(1986) Written and directed by Savage Steve Holland; Starring: John Cusack, Demi Moore, Joel Murray, Bobcat Goldthwait, Tom Villard, Curtis Armstrong and Joe Flaherty; Available on DVD
“I was there a couple of summers ago, and they had movies to rent about Nantucket, and there was this and Moby Dick.” – Savage Steve Holland
“We can’t let those people walk away with everything. I mean, if we give into those people, we’re giving into all the cute and fuzzy bunnies in the world.” – Hoops McCann (John Cusack)
Yes, it’s true; I’ve wanted to review One Crazy Summer since my blog’s inception. Sure, there are loftier titles from some film historian’s snooty bucket list, but I wager you’ll never hear the words “dog from Mars” uttered in any of those films. Don’t get me wrong, I agree that Better Off Dead deserves its cult status, but John Cusack’s second collaboration with writer/director Savage Steve Holland has never gotten its due. While one film has garnered a throng of rabid followers who can probably spout every bit of dialogue and re-enact every scene, I humbly opine that One Crazy Summer has the better lines and gags.
One Crazy Summer belongs to that venerable staple of ‘80s cinema, the summer getaway movie, but manages to take a (mostly) unique spin on the formula. Cusack stars as Hoops McCann (playing the same sort of hapless schmoe he perfected in Better Off Dead), an aspiring animator who’s unlucky at life and love. After graduating from Generic High School, he decides to spend the summer with his pal George Calamari (Joel Murray – Yep, Bill’s younger brother) on Nantucket Island. On the way to the island, he meets a bohemian-type singer, Cassandra (Demi Moore). Since Nantucket is within spitting distance from Martha’s Vineyard (in relative terms), the setting provides ample opportunity for numerous Jaws references.
Written over the course of a weekend, One Crazy Summer is a slap-dash effort that somehow works, chock-full of gags, ranging from slapstick to sublime. I’ll try not to reveal too many, since they’re best discovered rather than described, but watch for a clever homage to the Twilight Zone episode “Eye of the Beholder,” and a drive-in marquee featuring a double bill of Chainsaw Date and Hemorrhoids from Hell.* The story is bracketed by Holland’s clever animated sequences,** featuring cute fuzzy bunnies that are anything but benign, depicts McCann as a bipedal rhino, and serves as a window into his anxieties about love and acceptance.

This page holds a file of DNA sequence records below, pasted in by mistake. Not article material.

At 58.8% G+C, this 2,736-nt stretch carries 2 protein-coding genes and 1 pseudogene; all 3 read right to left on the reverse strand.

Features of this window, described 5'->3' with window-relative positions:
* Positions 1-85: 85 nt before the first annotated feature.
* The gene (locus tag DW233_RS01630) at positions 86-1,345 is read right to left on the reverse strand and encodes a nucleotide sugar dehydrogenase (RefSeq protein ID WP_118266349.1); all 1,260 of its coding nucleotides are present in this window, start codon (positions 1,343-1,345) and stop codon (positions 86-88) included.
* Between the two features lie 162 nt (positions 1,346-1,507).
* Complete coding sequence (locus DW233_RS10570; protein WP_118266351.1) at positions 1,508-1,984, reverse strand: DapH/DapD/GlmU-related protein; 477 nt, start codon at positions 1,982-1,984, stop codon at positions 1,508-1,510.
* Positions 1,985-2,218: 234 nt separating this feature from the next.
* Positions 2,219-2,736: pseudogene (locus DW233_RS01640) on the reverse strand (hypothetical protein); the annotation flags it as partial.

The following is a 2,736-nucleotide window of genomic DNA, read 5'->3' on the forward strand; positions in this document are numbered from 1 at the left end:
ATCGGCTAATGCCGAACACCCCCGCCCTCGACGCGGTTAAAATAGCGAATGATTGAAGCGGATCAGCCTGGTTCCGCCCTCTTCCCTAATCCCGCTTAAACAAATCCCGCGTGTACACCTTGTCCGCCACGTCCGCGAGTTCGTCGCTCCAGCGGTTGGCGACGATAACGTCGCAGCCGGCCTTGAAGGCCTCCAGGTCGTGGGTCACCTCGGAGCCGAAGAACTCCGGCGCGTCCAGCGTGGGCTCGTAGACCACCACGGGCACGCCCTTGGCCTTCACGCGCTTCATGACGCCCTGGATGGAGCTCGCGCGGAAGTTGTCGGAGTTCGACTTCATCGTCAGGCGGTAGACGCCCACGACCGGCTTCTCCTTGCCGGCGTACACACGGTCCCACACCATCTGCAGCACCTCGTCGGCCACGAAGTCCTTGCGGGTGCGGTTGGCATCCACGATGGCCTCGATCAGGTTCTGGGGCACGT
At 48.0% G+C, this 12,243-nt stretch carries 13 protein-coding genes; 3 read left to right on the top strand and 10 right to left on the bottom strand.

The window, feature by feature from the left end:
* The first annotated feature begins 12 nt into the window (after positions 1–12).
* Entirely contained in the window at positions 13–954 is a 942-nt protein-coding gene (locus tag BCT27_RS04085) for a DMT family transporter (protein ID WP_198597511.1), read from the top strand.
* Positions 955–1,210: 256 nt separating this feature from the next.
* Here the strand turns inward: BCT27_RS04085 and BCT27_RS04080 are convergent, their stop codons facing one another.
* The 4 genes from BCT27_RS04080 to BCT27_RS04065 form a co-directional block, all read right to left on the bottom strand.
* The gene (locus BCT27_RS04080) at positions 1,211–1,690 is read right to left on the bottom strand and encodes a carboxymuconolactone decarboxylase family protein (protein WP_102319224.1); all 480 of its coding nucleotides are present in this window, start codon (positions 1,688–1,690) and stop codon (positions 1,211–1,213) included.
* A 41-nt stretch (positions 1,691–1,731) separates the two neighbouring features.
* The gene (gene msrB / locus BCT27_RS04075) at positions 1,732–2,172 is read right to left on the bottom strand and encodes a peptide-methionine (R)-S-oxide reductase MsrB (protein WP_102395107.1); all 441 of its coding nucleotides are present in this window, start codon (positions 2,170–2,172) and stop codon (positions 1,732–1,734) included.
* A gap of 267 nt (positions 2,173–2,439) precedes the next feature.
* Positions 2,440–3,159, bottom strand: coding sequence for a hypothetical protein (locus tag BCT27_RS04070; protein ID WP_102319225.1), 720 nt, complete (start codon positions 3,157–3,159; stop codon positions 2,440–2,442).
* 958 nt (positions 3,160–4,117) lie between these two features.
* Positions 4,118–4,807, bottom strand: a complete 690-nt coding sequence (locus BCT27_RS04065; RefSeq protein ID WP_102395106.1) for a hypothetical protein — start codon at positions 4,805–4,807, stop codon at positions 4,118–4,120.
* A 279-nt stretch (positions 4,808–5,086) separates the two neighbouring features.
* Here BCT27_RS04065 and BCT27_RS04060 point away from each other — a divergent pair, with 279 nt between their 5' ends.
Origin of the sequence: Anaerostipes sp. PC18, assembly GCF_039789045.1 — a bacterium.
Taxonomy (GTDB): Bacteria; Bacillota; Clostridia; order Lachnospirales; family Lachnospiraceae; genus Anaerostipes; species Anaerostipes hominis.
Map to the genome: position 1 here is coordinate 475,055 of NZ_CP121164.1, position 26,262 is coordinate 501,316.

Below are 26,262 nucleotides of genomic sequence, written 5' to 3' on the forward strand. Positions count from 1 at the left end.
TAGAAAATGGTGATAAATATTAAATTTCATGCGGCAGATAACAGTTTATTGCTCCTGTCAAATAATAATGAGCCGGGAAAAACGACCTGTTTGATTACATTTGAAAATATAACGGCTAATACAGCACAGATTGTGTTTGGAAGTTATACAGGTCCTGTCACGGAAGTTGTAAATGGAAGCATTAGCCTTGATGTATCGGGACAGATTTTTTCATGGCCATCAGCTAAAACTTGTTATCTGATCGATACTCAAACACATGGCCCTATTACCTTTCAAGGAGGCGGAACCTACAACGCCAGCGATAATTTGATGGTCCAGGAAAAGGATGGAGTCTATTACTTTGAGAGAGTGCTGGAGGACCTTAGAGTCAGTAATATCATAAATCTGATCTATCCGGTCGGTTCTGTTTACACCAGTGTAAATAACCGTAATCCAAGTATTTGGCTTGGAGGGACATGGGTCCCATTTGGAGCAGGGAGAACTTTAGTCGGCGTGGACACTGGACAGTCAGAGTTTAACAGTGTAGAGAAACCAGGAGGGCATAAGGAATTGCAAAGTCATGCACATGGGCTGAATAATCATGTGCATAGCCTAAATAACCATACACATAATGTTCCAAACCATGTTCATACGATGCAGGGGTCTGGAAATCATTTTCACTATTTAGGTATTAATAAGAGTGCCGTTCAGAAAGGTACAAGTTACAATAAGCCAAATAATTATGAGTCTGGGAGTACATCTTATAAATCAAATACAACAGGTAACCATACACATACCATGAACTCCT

* Fun Fact #1: In the DVD commentary, Holland revealed that the drive-in films within the film were written and shot by Bobcat Goldthwait, who became an acclaimed director in his own right.
** Fun Fact #2: In the final animated sequence, watch for two bunnies that suspiciously resemble a pair of popular movie critics. Holland explained this was his way of retaliating after they gave his previous film negative reviews.
Cusack is almost eclipsed by a terrific supporting cast, including SCTV alumnus Joe Flaherty as the gun-obsessed General Raymond and Curtis Armstrong as his peace-loving son, Ack Ack Raymond. The bumbling Stork brothers, Egg and Clay (played by Bobcat Goldthwait and Tom Villard, respectively) provide some amusing scenes. I suppose I could understand how some might find Goldthwait’s manic, shrieking persona grating, but it fits the character, and it’s used to great effect in one key scene (the payoff just wouldn’t have been the same without him). Bruce Wagner has a small but amusing role as George’s deranged Uncle Frank, who’s obsessed with winning a $1 million prize from a radio contest.
One major plot point involves an obnoxious blue blood teen Teddy (Matt Mulhern) and his ruthless real estate developer father’s (Mark Metcalf) plot to build a Lobster Log restaurant on the spot of Cassandra’s grandfather’s house. After Cassandra fails to raise enough funds to save the home from demolition, her friends hatch a plan to take on Teddy in the annual winner-take-all regatta. It’s here that the film falters a bit, starting with an obligatory ‘80s montage, as Hoops and his rough and tumble crew bring a rickety sailboat up to snuff. The mildly amusing nautical hijinks that follow take precedence over real laughs, leading to a predictable climax. It doesn’t take a student of cinema to figure out who will emerge victorious.
I imagine Mr. Cusack and Ms. Moore are less than eager to answer questions about One Crazy summer, but there’s no shame keeping this movie on their resumes. Sure, it’s not The Grifters or A Few Good Men, but I daresay both of those films put together don’t have half of the laughs. While I doubt we’ll be seeing a Criterion version in any of our lifetimes, One Crazy Summer deserves some respect, especially compared to its better-known predecessor. If a representative from the National Film Preservation Board approached me, and wanted my opinion about which one should be saved for posterity (Hey, this is my unrealistic fantasy, okay?), I would go with One Crazy Summer. I still find it funny today, which is more than I can say for most teen comedies, revisited with jaded eyes. It can be painful to re-watch something I enjoyed in my teens, only to find it doesn’t stand the test of time, but I’m happy to report this one passes the test. It’s time for One Crazy Summer to step out of the shadow of its more popular cousin and have its day in the sun.